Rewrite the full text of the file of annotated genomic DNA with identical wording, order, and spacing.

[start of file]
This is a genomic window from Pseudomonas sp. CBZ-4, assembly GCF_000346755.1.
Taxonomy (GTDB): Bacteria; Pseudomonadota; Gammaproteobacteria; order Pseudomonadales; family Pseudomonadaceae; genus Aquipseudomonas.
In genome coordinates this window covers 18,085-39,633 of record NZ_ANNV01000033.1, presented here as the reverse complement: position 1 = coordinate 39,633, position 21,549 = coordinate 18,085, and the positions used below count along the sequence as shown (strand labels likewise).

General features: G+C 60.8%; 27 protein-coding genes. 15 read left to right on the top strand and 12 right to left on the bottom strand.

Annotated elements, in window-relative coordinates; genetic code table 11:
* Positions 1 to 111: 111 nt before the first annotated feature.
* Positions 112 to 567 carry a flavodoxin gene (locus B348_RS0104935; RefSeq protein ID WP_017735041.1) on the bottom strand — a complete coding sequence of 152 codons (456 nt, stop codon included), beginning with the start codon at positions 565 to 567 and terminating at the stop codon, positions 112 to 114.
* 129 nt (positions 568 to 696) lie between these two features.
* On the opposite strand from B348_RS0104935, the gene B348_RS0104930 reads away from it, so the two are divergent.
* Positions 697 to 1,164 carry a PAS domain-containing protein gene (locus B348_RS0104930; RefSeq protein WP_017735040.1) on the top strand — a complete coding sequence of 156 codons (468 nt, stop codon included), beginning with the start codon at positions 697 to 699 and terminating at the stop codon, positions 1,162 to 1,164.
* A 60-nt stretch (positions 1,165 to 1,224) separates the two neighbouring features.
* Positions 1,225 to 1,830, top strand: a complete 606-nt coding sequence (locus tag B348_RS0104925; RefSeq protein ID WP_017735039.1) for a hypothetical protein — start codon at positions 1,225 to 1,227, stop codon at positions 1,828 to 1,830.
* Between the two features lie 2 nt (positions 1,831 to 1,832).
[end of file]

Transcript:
This is a genomic window from Pseudomonas sp. CBZ-4, assembly GCF_000346755.1.
Taxonomy (GTDB): Bacteria; Pseudomonadota; Gammaproteobacteria; order Pseudomonadales; family Pseudomonadaceae; genus Aquipseudomonas.
In genome coordinates this window covers 18,085-39,633 of record NZ_ANNV01000033.1, presented here as the reverse complement: position 1 = coordinate 39,633, position 21,549 = coordinate 18,085, and the positions used below count along the sequence as shown (strand labels likewise).

General features: G+C 60.8%; 27 protein-coding genes. 15 read left to right on the top strand and 12 right to left on the bottom strand.

Annotated elements, in window-relative coordinates; genetic code table 11:
* Positions 1 to 111: 111 nt before the first annotated feature.
* Positions 112 to 567 carry a flavodoxin gene (locus B348_RS0104935; RefSeq protein ID WP_017735041.1) on the bottom strand — a complete coding sequence of 152 codons (456 nt, stop codon included), beginning with the start codon at positions 565 to 567 and terminating at the stop codon, positions 112 to 114.
* 129 nt (positions 568 to 696) lie between these two features.
* On the opposite strand from B348_RS0104935, the gene B348_RS0104930 reads away from it, so the two are divergent.
* Positions 697 to 1,164 carry a PAS domain-containing protein gene (locus B348_RS0104930; RefSeq protein WP_017735040.1) on the top strand — a complete coding sequence of 156 codons (468 nt, stop codon included), beginning with the start codon at positions 697 to 699 and terminating at the stop codon, positions 1,162 to 1,164.
* A 60-nt stretch (positions 1,165 to 1,224) separates the two neighbouring features.
* Positions 1,225 to 1,830, top strand: a complete 606-nt coding sequence (locus tag B348_RS0104925; RefSeq protein ID WP_017735039.1) for a hypothetical protein — start codon at positions 1,225 to 1,227, stop codon at positions 1,828 to 1,830.
* Between the two features lie 2 nt (positions 1,831 to 1,832).